The fact is we aren’t ever going to stop people using it, so I’ve come to the view, and it’s one shared by my party, that the problem is not so much its widespread use, but rather its legal status. It takes up a great deal of police time and space in our prisons; the black market for its production is sustained by hidden farms often tended by children trafficked to this country; and we’re potentially denying the Treasury a king’s ransom in lost duty and taxes currently enjoyed in the more permissive regions of North America.
It’s readily available in our communities, certainly, but the cold irony is that the one place you can’t get hold of it is arguably where it matters most and that’s in our pharmacies. Cannabis and its derivatives can have unparalleled qualities in terms of pain relief, muscle relaxation or the suppression of nausea, but largely because of our puritanical national approach to cannabis, the NHS does not license these products. This makes me angry, particularly when that reality denies a proven therapy to someone like my constituent, Murray Gray.
Murray is five. In his short life he has endured countless, violent seizures due to a rare form of epilepsy, and they’re getting worse. His doctors have tried the full range of available treatments and therapies, but the only thing that makes a difference to Murray is cannabidiol (CBD) oil. Yet, for Murray and those like him, it is put largely out of reach because of the fact that Scottish Government and NHS Scotland won’t approve a license for its use.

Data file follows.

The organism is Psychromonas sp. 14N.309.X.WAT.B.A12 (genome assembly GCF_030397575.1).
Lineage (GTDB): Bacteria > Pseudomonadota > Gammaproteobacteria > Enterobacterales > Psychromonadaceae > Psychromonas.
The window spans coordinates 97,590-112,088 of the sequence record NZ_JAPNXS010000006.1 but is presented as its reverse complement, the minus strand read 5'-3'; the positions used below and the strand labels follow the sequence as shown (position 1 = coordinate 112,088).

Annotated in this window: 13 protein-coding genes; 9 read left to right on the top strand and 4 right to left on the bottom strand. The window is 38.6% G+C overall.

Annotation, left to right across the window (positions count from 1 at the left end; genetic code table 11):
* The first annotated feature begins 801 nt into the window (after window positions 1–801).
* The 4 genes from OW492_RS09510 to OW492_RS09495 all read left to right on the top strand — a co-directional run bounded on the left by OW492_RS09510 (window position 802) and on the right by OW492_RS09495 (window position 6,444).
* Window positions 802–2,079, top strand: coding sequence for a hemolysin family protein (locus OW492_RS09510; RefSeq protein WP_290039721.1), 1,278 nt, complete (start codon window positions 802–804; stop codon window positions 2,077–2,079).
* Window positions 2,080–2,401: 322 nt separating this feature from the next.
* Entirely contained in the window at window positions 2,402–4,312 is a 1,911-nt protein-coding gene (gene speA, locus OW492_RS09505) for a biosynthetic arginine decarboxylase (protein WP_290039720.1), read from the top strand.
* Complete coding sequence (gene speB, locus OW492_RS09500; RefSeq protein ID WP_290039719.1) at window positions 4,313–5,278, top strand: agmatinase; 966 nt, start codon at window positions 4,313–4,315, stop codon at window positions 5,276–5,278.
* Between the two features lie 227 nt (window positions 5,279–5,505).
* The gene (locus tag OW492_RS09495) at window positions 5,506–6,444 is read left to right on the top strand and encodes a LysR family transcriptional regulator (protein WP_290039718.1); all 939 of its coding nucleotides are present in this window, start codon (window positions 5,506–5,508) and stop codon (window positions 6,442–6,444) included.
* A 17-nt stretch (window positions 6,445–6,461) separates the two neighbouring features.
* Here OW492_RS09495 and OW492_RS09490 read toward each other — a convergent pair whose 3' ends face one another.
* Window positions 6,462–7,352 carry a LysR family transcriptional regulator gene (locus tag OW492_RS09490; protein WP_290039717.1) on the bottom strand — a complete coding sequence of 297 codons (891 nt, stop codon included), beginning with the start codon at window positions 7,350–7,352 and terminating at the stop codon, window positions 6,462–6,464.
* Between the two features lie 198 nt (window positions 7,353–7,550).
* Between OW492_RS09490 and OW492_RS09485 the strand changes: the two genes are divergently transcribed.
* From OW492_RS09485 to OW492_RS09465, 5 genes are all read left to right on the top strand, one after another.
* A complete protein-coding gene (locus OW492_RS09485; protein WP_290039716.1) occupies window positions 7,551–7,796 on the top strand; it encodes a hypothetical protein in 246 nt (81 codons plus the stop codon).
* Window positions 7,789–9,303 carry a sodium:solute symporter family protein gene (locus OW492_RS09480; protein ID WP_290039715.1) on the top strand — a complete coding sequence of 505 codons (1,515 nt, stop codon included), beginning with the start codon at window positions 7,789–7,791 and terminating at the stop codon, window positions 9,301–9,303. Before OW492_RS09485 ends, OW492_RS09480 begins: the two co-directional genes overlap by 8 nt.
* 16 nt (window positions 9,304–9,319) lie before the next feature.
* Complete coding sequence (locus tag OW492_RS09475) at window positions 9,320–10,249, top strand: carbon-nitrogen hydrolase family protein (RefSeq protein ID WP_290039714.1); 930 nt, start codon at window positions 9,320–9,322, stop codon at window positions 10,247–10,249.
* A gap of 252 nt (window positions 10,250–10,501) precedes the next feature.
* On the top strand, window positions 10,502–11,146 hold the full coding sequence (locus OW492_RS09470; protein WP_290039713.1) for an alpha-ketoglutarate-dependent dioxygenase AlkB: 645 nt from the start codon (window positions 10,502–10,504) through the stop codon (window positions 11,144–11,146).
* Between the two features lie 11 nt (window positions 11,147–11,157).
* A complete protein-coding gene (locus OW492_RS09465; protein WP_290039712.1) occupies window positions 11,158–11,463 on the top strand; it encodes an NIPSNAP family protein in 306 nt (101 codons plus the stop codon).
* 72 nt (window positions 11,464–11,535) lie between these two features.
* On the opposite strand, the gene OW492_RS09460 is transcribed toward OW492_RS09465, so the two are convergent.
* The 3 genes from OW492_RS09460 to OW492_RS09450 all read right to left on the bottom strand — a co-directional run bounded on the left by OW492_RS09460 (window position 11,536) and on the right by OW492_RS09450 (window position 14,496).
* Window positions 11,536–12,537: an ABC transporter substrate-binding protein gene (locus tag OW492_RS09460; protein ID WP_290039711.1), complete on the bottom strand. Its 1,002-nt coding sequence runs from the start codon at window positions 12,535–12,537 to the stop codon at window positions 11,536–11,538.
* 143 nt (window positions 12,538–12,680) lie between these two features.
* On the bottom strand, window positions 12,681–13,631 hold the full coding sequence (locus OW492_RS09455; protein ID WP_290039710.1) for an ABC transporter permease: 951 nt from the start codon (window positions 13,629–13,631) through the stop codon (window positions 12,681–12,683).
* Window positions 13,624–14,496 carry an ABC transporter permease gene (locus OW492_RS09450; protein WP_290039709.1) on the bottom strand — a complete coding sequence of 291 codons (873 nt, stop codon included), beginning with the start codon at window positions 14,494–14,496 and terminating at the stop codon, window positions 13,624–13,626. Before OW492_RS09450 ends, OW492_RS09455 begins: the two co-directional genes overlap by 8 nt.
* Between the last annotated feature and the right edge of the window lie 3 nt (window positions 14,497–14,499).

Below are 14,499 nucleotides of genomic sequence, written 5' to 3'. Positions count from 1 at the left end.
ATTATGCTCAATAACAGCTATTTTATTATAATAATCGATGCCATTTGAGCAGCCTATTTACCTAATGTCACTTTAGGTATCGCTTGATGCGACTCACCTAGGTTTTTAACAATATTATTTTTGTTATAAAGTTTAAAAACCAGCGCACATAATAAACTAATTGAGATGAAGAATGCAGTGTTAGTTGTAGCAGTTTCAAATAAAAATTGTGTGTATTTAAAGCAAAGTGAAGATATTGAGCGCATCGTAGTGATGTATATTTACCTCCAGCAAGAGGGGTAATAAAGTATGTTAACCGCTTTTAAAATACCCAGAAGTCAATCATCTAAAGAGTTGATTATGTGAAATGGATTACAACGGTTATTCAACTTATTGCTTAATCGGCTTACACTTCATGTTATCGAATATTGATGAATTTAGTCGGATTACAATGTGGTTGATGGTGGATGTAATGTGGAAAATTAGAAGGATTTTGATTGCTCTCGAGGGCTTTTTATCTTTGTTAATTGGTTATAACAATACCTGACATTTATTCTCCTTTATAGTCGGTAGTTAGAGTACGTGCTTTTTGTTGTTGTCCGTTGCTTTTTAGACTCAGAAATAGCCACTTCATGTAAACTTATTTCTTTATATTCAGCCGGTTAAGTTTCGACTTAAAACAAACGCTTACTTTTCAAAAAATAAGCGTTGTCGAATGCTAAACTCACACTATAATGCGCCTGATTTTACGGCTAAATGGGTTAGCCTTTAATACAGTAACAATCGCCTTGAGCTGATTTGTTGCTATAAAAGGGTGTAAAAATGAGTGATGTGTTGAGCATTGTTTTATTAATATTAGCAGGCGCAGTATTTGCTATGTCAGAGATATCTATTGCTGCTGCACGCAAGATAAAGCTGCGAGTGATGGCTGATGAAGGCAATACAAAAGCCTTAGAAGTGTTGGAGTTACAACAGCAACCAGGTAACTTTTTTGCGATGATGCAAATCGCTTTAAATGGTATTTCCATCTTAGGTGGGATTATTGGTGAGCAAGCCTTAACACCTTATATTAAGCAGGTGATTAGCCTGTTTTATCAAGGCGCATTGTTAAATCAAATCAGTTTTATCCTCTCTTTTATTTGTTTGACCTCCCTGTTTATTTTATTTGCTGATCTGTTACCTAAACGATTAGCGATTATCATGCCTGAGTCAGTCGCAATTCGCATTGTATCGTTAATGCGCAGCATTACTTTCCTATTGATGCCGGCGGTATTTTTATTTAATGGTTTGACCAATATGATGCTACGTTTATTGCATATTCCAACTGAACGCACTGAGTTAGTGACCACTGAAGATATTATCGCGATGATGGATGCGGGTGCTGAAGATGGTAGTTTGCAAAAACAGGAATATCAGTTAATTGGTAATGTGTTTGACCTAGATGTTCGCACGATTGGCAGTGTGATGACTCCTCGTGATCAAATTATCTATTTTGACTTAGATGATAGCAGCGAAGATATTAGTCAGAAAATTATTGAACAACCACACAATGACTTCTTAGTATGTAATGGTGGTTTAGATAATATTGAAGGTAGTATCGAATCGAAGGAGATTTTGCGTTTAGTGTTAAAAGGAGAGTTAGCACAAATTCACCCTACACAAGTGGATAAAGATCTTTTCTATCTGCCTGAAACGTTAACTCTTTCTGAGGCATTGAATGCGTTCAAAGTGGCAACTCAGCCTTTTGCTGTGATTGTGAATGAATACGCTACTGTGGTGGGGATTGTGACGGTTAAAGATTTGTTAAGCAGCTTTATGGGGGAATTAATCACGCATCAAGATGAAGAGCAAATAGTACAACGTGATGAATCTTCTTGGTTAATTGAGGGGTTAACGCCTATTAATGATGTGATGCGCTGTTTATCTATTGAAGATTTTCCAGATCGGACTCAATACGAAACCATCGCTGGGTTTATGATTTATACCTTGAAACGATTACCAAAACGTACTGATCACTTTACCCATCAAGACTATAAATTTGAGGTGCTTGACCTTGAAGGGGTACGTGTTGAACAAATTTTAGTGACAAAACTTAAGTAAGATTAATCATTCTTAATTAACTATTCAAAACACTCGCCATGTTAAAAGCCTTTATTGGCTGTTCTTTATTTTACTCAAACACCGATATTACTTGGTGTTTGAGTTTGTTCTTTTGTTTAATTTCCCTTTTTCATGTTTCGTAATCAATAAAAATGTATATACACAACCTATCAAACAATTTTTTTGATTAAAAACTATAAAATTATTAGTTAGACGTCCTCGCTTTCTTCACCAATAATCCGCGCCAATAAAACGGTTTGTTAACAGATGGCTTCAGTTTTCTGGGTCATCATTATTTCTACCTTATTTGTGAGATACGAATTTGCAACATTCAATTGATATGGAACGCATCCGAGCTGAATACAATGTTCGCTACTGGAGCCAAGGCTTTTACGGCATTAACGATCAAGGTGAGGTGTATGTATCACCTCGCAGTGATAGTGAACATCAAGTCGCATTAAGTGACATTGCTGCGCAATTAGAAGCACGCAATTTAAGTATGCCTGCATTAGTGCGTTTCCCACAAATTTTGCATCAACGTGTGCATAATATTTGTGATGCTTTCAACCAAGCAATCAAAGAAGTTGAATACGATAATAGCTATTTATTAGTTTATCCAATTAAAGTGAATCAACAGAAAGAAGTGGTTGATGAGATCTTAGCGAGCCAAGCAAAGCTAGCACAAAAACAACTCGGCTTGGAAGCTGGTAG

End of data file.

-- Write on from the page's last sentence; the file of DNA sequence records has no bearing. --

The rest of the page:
His mum, Karen, has started a petition to have CBD oil prescribed on the NHS and she joins the family of six-year-old Alfie Dingley from Warwickshire who are campaigning for CBD to be licensed by NHS England. To my mind, people shouldn’t have to fight for something that doesn’t cost a fortune and is proven to make them better.
What’s ludicrous about this is that the purchase and use of CBD is legal, you just have to get hold of it yourself with whatever resources you have, and then find a private health care professional to advise you on the dosage and safe use.
It has offered the hope of a more stable and predictable future to patients like Murray and their families, but that’s a hope which is currently being denied to them by NHS Scotland and the Scottish Government.
The powers of the Scottish Parliament do not stretch to determining the legality of otherwise of drugs, but we can control the criminal justice response to their use and the licensing of their derivatives for medical use.
For all of the reasons outlined above, I believe it’s time to re-examine the laws and rules attached to cannabis in both parliaments.
To that end I’ve co-signed a cross-party letter calling for a new, national conversation on controlled substances and the national policy landscape around them.
For me that starts with the humane and scientifically supported decision to license cannabinoid therapies like CBD for use through the National Health Service.
Murray, Alfie and countless others like them are looking to Scotland’s decision makers for hope and a change in the rules.
Alex Cole-Hamilton is Scottish Liberal Democrat MSP for Edinburgh West